Mental Health Conditions Can Contribute to Suicide Risk

Mental Health Conditions Can Contribute to Suicide Risk

Suicide is a leading cause of death in the United States. In 2020, nearly 46,000 Americans died by suicide, and an additional 1.2 million adults and 629,000 adolescents attempted suicide. Federal data shows that the nation’s suicide rate increased 33% across all sexes, races, and ethnicities over the past two decades.

Although there is no single cause of suicide, the Centers for Disease Control and Prevention, using data from the National Violent Death Reporting System, estimates that 46% of people who die by suicide had a known mental health condition. However, this statistic is likely an undercount because of inherent limitations of the database, which does not account for undiagnosed or untreated mental illness. In fact, other research shows much higher numbers.

May marks Mental Health Awareness Month, a time to reflect on and provide support to the millions of Americans affected by mental illness. The term refers to a wide range of health conditions that affect mood, thinking, and behavior. These conditions can cause distress and problems functioning in social, work, and family activities. One in 5 Americans adults, or nearly 53 million people, experienced a mental health condition in 2020. An estimated 1 in 6 youth, or 7.7 million people, ages 6-17 experienced a mental health condition in 2016. And the COVID-19 pandemic has exacerbated these challenges for many populations.

Mental illness alone does not lead to suicide, and most people experiencing symptoms of a mental health condition do not die by suicide. However, mental illness is one of the risk factors that can elevate the likelihood of a person experiencing suicidal thoughts or attempting or dying by suicide.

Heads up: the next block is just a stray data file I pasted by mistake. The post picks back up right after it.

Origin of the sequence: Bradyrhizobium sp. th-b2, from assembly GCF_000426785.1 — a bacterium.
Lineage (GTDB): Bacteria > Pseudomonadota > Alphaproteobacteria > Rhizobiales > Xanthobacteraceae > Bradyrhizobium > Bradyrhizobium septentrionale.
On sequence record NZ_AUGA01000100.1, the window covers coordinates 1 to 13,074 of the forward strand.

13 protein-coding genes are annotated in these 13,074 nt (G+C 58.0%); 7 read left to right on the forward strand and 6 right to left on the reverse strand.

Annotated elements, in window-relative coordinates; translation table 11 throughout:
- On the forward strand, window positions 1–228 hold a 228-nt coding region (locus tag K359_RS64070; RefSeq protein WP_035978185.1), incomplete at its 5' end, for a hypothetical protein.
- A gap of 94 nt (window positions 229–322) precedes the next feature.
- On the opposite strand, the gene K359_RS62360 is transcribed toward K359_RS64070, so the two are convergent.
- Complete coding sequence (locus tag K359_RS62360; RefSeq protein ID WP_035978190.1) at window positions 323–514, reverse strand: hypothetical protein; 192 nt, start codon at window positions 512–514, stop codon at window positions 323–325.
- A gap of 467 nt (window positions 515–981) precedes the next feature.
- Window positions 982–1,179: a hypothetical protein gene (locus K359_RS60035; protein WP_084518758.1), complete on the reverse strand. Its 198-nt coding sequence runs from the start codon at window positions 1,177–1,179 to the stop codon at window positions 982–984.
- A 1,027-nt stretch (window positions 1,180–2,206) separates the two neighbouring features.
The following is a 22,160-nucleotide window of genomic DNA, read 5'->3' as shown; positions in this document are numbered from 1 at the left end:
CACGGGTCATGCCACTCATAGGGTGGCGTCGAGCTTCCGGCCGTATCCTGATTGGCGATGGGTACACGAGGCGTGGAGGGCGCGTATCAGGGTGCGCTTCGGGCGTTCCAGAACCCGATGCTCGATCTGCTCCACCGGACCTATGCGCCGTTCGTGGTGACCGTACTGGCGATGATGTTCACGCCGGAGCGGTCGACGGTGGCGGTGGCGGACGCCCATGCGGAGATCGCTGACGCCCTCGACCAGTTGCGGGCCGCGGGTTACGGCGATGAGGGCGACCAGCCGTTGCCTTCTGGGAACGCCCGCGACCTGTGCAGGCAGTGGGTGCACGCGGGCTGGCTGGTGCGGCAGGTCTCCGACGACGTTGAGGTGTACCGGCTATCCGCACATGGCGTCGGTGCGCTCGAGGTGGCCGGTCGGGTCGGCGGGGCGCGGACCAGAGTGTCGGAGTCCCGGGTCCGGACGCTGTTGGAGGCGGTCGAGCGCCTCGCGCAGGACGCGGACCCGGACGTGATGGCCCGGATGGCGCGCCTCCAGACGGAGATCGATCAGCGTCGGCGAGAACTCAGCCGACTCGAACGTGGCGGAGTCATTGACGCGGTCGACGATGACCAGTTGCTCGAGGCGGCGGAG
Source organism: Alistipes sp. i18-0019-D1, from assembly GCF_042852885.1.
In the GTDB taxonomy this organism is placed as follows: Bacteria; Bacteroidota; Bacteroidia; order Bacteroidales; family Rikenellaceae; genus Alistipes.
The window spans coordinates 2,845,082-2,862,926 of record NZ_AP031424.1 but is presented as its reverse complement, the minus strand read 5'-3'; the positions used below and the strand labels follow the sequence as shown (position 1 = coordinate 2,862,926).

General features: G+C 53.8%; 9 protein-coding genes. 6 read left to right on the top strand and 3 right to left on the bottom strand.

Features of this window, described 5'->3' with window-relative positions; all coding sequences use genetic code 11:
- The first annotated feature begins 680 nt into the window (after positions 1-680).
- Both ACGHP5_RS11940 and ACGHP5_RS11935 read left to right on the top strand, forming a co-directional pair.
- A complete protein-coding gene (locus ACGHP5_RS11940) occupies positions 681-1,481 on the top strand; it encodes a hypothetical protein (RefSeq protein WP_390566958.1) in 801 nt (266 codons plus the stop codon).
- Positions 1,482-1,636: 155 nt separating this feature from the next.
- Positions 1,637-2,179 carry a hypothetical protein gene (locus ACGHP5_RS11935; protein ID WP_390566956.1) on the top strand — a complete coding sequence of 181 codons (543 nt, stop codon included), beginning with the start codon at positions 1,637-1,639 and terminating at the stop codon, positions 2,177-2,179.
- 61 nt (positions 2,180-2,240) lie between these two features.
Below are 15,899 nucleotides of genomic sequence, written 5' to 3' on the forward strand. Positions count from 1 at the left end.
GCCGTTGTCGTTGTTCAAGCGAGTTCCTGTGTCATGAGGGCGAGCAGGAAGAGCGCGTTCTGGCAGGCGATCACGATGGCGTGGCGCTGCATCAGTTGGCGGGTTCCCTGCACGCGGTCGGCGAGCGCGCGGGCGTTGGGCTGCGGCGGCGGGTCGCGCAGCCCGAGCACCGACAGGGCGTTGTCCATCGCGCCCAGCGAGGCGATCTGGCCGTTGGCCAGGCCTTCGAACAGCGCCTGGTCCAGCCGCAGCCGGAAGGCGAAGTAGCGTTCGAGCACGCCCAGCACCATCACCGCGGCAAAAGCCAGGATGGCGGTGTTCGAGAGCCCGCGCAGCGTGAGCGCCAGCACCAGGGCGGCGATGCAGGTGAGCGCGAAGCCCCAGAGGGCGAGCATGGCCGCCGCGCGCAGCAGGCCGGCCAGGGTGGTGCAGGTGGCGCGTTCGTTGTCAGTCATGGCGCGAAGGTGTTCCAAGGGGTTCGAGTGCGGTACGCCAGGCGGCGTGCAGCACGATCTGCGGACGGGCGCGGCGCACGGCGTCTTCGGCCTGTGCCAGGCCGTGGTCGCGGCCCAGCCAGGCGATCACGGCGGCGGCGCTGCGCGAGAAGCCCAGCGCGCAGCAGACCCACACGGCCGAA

Most U.S. hospitals or health care systems screen individuals for suicide risk if they are being treated or evaluated primarily for a mental health condition or suicidal thoughts. However, because there is no single cause or indicator for suicide, some health care settings have started to screen all patients for such risk, a practice called universal screening.

Data shows that universal suicide risk screening helps health care providers better identify those at risk so they can be connected to appropriate care and services. A 2017 study of eight emergency departments across seven states found 30% fewer suicide attempts among patients who were screened and received evidence-based care compared with patients who were not screened. In response to the rising suicide rate among youth, the American Academy of Pediatrics this year recommended universal screening for all young people age 12 and older.

Suicide is an urgent and complex public health issue. Universal screening is one evidence-based approach that can be used within broader prevention efforts to help more effectively identify at-risk individuals, especially those who are experiencing suicidal symptoms or symptoms of mental illness, and connect them to lifesaving care.

Farzana Akkas is a senior associate and Allison Corr is an officer with The Pew Charitable Trusts’ suicide risk reduction project.

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